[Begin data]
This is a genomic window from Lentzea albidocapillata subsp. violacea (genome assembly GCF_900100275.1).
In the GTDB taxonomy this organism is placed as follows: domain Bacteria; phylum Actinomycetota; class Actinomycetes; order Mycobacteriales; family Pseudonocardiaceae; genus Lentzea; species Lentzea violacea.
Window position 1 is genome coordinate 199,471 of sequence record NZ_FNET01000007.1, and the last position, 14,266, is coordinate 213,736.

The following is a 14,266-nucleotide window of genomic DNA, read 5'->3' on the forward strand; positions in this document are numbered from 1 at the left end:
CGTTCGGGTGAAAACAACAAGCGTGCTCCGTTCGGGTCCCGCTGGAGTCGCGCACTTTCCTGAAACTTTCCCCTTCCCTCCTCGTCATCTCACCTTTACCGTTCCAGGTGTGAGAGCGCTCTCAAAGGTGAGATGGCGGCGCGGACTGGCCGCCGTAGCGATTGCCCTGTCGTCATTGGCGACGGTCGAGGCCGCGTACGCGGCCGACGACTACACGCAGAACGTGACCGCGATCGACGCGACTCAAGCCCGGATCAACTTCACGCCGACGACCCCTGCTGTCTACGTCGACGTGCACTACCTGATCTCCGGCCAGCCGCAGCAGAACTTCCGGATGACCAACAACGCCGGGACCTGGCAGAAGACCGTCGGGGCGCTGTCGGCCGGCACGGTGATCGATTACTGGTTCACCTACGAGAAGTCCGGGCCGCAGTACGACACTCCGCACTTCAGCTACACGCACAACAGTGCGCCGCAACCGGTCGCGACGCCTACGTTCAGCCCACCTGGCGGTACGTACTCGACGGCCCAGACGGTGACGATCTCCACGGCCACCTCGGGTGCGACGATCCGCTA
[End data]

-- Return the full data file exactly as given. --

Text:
This is a genomic window from Lentzea albidocapillata subsp. violacea (genome assembly GCF_900100275.1).
In the GTDB taxonomy this organism is placed as follows: domain Bacteria; phylum Actinomycetota; class Actinomycetes; order Mycobacteriales; family Pseudonocardiaceae; genus Lentzea; species Lentzea violacea.
Window position 1 is genome coordinate 199,471 of sequence record NZ_FNET01000007.1, and the last position, 14,266, is coordinate 213,736.

The following is a 14,266-nucleotide window of genomic DNA, read 5'->3' on the forward strand; positions in this document are numbered from 1 at the left end:
CGTTCGGGTGAAAACAACAAGCGTGCTCCGTTCGGGTCCCGCTGGAGTCGCGCACTTTCCTGAAACTTTCCCCTTCCCTCCTCGTCATCTCACCTTTACCGTTCCAGGTGTGAGAGCGCTCTCAAAGGTGAGATGGCGGCGCGGACTGGCCGCCGTAGCGATTGCCCTGTCGTCATTGGCGACGGTCGAGGCCGCGTACGCGGCCGACGACTACACGCAGAACGTGACCGCGATCGACGCGACTCAAGCCCGGATCAACTTCACGCCGACGACCCCTGCTGTCTACGTCGACGTGCACTACCTGATCTCCGGCCAGCCGCAGCAGAACTTCCGGATGACCAACAACGCCGGGACCTGGCAGAAGACCGTCGGGGCGCTGTCGGCCGGCACGGTGATCGATTACTGGTTCACCTACGAGAAGTCCGGGCCGCAGTACGACACTCCGCACTTCAGCTACACGCACAACAGTGCGCCGCAACCGGTCGCGACGCCTACGTTCAGCCCACCTGGCGGTACGTACTCGACGGCCCAGACGGTGACGATCTCCACGGCCACCTCGGGTGCGACGATCCGCTA